Yesterday managed to cap off the biggest percent sell off in soybeans ahead of the November report in over 40 years as traders continue to eye the fundamental shift taking place in the bean complex. Wheat was higher on the day, while corn traded both sides of unchanged.
Coming into today's report the expectations of a bearish figure for soybeans has seemingly been priced in. In fact, one could argue when looking at trade expectations versus market movement, the move lower could be considered incredibly overdone, at least in the short term.
While it is important to keep long-term fundamentals in mind and there is a real likelihood the USDA is overestimating export demand by 200 million bushels or more, a major adjustment to export pace or demand as a whole is relatively unheard of in a November report. Same could be said for yield adjustments, as many times the USDA waits for stock numbers and other insights, making any type of major production adjustment in their January report instead.
Speaking of exports, bean export inspections for last week were seen at a marketing year high, coming in at the high end of trade expectations at 97.3 million bushels shipped. Of those shipments just over 66 million bushels went to China.
Corn inspections were disappointing, coming in at a 7-week low. At only 22 million bushels shipped on the week, we were less than half the 54 million bushels we need to see to meet current USDA projections. While corn still has plenty of time to shine when it comes to shipment pace, the fact that we started out with such an aggressive export program on the books makes current shipment pace a bit disappointing.
Wheat exports came in at the highest level seen in weeks, though still less than half the amount needed to meet USDA projections at just over 8 million bushels shipped on the week.
Interesting to note, both Chinese grain buying entities signed frame contracts on imports yesterday. Sinograin, the group responsible for much of China's government driven soybean imports signed an agreement to import 8 mmt of beans with no origin specified. Cofco agreed to import $10 billion in agricultural products in the year ahead, though origins and commodities were not necessarily outlined.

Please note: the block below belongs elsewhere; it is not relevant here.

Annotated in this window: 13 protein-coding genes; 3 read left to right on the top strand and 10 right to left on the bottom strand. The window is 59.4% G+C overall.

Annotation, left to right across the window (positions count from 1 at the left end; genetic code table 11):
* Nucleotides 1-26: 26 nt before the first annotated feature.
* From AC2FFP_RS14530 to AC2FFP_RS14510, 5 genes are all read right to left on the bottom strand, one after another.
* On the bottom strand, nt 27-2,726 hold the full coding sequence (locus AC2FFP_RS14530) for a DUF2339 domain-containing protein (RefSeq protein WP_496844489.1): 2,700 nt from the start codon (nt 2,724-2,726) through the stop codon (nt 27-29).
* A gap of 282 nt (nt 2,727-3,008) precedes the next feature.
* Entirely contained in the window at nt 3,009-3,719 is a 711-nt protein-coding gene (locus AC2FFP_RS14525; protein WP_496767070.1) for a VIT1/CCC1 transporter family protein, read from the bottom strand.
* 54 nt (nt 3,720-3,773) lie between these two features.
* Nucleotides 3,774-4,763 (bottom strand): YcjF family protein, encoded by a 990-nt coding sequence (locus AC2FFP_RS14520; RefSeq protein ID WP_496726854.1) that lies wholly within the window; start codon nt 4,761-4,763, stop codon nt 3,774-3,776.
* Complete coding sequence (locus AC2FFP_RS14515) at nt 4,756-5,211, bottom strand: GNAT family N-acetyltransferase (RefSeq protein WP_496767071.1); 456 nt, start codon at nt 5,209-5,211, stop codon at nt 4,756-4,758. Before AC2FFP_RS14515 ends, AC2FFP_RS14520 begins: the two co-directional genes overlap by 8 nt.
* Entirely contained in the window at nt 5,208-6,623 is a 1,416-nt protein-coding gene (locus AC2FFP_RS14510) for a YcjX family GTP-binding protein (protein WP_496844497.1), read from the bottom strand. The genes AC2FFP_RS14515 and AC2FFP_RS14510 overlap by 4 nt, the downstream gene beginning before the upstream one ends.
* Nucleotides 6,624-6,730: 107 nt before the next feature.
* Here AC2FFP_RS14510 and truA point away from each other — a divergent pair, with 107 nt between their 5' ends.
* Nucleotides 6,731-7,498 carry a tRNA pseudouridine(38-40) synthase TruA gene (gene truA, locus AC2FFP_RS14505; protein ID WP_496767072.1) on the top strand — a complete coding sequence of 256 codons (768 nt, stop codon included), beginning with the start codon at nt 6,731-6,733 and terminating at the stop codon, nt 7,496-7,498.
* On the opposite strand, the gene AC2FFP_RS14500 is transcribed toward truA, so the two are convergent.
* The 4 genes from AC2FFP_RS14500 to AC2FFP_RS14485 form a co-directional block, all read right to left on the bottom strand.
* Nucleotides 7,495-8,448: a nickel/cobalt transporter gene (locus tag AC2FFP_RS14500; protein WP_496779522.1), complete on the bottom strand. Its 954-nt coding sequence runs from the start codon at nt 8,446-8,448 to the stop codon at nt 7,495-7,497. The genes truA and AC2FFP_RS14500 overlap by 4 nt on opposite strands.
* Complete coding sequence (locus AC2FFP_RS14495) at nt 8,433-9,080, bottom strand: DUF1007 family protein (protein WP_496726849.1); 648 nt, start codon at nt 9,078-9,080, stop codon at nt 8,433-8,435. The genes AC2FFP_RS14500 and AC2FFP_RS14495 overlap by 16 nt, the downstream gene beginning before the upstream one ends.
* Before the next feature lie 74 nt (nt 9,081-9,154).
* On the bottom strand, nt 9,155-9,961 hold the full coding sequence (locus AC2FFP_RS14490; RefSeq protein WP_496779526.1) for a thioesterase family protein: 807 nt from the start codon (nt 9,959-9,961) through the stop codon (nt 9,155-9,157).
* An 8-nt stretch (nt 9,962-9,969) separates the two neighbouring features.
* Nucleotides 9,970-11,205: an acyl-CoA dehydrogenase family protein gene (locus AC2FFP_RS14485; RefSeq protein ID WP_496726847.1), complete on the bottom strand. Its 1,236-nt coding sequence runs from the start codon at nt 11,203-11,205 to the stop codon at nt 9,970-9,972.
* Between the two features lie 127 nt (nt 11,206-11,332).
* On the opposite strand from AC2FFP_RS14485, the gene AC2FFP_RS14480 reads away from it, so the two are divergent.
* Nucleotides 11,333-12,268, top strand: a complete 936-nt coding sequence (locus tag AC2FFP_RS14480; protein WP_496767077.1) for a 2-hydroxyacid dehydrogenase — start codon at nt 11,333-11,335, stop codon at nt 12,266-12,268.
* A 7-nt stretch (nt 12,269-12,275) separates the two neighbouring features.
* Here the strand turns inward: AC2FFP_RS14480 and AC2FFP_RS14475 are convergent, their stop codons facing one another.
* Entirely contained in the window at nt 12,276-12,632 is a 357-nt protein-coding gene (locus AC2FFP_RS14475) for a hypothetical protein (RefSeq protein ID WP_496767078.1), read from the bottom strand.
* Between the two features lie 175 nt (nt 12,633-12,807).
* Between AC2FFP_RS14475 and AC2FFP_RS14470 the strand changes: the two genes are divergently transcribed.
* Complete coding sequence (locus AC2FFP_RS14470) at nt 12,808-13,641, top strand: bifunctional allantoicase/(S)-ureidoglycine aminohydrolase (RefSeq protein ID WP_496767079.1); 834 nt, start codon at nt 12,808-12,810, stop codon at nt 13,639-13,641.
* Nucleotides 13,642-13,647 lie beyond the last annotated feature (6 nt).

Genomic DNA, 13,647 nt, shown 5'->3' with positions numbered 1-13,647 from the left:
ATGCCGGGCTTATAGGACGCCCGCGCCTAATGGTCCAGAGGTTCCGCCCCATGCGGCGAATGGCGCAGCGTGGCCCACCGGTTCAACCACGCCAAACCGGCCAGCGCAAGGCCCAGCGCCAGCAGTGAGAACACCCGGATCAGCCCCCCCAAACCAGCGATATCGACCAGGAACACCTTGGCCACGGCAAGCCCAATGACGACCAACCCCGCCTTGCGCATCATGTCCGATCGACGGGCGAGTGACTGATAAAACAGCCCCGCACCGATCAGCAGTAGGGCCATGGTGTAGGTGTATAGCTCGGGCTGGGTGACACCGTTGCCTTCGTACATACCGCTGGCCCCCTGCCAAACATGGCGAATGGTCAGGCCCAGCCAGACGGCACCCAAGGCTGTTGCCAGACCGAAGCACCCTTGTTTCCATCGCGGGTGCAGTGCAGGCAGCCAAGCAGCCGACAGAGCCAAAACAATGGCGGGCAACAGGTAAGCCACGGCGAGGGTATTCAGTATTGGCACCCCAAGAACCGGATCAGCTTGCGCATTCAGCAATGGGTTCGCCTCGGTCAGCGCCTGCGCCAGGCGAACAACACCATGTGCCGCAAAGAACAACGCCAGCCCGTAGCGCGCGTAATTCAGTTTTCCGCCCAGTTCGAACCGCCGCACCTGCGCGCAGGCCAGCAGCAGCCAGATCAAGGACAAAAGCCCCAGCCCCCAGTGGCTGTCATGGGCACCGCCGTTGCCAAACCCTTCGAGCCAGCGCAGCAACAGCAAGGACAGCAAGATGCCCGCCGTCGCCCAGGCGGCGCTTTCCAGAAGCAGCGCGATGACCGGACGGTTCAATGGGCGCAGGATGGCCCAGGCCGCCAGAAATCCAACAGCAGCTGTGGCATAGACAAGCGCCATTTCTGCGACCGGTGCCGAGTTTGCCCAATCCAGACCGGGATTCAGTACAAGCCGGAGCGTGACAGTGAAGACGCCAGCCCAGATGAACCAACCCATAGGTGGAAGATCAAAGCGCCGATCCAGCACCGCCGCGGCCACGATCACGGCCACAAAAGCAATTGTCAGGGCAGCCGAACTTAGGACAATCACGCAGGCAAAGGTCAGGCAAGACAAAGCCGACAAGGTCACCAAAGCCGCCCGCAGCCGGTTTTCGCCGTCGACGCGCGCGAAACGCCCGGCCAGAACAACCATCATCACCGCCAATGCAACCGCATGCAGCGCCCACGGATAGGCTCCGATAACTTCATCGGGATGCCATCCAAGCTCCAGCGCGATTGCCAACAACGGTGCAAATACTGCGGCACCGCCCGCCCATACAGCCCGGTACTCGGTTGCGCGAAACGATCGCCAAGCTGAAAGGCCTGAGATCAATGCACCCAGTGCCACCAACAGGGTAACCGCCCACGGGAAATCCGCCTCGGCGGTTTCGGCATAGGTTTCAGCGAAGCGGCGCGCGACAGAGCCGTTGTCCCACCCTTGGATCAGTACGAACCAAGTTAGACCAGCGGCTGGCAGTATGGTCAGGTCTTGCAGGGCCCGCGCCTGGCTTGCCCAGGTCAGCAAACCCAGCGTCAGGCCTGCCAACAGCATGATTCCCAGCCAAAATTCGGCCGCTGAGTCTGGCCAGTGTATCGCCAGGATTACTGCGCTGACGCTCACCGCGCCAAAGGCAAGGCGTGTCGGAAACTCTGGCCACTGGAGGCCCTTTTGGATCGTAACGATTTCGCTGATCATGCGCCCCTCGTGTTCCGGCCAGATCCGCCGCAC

One must wonder if this is new business being arranged or business already on the books getting government approval.
European natural gas is looking to open lower today after spiking higher yesterday on concerns over Russian gas flow. Reports this morning that an agreement had been reached and that Russia's Gazprom will start working to fill underground storage in 5 different European regions helped to make folks feel a bit better about supply availability as we head into winter. European natural gas values have been influencing fertilizer production there, likely continuing to have a direct impact on potential price moves.
Looking ahead we will get updated USDA supply and demand numbers today at noon eastern. Traders are expecting slight increases to production for both corn and soybeans with soybean carryout expected to come in 40 million bushels higher than last month, while corn expectations are slightly lower with wheat carryout expected to come in relatively unchanged from October.
We'll have the numbers and market reaction after their release.
Corn up 3 to 4
Beans steady to 1 lower